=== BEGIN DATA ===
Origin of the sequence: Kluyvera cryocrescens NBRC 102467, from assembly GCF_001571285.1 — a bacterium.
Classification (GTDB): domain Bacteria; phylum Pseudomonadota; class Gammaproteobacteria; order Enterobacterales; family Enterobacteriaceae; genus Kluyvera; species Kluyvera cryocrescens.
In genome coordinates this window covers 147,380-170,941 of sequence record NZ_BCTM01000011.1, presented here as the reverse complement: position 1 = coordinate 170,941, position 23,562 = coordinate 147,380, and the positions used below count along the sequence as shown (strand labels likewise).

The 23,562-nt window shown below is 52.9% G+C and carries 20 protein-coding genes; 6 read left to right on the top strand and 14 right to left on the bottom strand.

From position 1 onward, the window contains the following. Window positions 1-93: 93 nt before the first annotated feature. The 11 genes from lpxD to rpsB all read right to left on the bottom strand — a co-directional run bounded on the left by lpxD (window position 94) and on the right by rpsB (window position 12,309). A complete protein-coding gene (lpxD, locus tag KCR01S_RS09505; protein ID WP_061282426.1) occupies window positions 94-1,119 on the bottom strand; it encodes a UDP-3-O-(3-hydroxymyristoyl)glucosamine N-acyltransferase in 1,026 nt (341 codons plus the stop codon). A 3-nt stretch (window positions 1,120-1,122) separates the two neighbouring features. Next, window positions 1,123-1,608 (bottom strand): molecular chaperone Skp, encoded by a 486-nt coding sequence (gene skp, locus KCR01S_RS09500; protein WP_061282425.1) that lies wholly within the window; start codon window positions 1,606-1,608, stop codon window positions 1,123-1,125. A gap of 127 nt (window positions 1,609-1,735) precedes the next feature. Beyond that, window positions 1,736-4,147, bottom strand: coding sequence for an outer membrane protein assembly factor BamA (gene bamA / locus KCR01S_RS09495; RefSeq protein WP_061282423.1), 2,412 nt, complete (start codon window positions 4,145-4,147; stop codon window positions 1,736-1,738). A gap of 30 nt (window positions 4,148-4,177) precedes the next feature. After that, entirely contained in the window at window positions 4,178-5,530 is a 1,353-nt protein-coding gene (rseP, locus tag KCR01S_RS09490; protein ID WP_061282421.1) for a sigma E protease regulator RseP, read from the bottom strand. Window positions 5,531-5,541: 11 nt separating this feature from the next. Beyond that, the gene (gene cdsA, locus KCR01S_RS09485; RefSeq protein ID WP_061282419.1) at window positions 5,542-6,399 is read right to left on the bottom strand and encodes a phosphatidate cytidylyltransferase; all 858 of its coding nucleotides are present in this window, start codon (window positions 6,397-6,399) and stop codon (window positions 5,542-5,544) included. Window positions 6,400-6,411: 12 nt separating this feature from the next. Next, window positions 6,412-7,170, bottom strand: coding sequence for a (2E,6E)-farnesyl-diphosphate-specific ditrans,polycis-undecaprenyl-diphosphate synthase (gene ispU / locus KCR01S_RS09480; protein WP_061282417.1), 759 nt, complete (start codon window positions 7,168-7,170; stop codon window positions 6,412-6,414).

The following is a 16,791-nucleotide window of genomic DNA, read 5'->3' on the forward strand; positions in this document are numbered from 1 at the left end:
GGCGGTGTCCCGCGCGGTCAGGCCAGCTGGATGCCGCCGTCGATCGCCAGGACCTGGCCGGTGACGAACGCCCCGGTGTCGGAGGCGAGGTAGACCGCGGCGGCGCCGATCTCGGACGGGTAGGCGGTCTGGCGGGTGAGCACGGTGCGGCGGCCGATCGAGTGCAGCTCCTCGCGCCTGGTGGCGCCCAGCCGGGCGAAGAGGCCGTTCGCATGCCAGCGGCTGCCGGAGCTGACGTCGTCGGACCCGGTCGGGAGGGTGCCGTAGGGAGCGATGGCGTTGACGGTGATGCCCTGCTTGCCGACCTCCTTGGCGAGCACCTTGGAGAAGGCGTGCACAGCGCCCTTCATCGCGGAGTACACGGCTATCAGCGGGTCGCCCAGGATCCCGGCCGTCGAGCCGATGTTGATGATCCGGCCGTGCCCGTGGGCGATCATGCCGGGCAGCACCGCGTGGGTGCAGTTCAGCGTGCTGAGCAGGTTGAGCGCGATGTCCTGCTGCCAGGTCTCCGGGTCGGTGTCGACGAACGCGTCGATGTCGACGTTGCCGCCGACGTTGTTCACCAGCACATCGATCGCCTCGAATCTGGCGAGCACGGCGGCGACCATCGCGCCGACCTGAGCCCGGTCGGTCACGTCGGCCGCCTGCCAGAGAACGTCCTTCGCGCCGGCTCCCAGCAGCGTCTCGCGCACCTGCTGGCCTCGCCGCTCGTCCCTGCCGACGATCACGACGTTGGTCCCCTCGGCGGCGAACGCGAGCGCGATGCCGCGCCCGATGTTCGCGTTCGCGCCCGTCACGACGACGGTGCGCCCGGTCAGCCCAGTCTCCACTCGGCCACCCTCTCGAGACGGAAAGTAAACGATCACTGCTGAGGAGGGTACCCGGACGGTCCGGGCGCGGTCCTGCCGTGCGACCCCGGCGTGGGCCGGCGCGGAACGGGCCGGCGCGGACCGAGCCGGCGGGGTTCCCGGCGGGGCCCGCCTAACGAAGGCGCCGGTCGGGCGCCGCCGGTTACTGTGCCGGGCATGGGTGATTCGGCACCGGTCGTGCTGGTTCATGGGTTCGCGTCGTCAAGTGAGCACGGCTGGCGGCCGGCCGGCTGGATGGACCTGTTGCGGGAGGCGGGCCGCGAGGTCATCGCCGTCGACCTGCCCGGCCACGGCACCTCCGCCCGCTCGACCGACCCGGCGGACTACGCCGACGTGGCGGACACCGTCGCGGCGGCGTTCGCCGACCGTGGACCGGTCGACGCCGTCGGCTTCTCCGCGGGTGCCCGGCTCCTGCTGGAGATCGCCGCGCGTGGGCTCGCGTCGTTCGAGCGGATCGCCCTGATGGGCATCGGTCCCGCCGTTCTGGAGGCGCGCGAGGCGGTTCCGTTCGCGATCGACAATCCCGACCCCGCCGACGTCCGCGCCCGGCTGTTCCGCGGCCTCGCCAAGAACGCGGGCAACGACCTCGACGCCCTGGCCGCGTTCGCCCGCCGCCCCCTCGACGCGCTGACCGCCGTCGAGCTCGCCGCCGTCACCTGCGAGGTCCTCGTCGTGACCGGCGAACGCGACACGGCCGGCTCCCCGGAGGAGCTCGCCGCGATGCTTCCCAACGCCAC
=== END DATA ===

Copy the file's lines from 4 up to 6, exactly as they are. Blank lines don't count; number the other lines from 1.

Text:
The 23,562-nt window shown below is 52.9% G+C and carries 20 protein-coding genes; 6 read left to right on the top strand and 14 right to left on the bottom strand.

From position 1 onward, the window contains the following. Window positions 1-93: 93 nt before the first annotated feature. The 11 genes from lpxD to rpsB all read right to left on the bottom strand — a co-directional run bounded on the left by lpxD (window position 94) and on the right by rpsB (window position 12,309). A complete protein-coding gene (lpxD, locus tag KCR01S_RS09505; protein ID WP_061282426.1) occupies window positions 94-1,119 on the bottom strand; it encodes a UDP-3-O-(3-hydroxymyristoyl)glucosamine N-acyltransferase in 1,026 nt (341 codons plus the stop codon). A 3-nt stretch (window positions 1,120-1,122) separates the two neighbouring features. Next, window positions 1,123-1,608 (bottom strand): molecular chaperone Skp, encoded by a 486-nt coding sequence (gene skp, locus KCR01S_RS09500; protein WP_061282425.1) that lies wholly within the window; start codon window positions 1,606-1,608, stop codon window positions 1,123-1,125. A gap of 127 nt (window positions 1,609-1,735) precedes the next feature. Beyond that, window positions 1,736-4,147, bottom strand: coding sequence for an outer membrane protein assembly factor BamA (gene bamA / locus KCR01S_RS09495; RefSeq protein WP_061282423.1), 2,412 nt, complete (start codon window positions 4,145-4,147; stop codon window positions 1,736-1,738). A gap of 30 nt (window positions 4,148-4,177) precedes the next feature. After that, entirely contained in the window at window positions 4,178-5,530 is a 1,353-nt protein-coding gene (rseP, locus tag KCR01S_RS09490; protein ID WP_061282421.1) for a sigma E protease regulator RseP, read from the bottom strand. Window positions 5,531-5,541: 11 nt separating this feature from the next. Beyond that, the gene (gene cdsA, locus KCR01S_RS09485; RefSeq protein ID WP_061282419.1) at window positions 5,542-6,399 is read right to left on the bottom strand and encodes a phosphatidate cytidylyltransferase; all 858 of its coding nucleotides are present in this window, start codon (window positions 6,397-6,399) and stop codon (window positions 5,542-5,544) included. Window positions 6,400-6,411: 12 nt separating this feature from the next. Next, window positions 6,412-7,170, bottom strand: coding sequence for a (2E,6E)-farnesyl-diphosphate-specific ditrans,polycis-undecaprenyl-diphosphate synthase (gene ispU / locus KCR01S_RS09480; protein WP_061282417.1), 759 nt, complete (start codon window positions 7,168-7,170; stop codon window positions 6,412-6,414).

The following is a 16,791-nucleotide window of genomic DNA, read 5'->3' on the forward strand; positions in this document are numbered from 1 at the left end: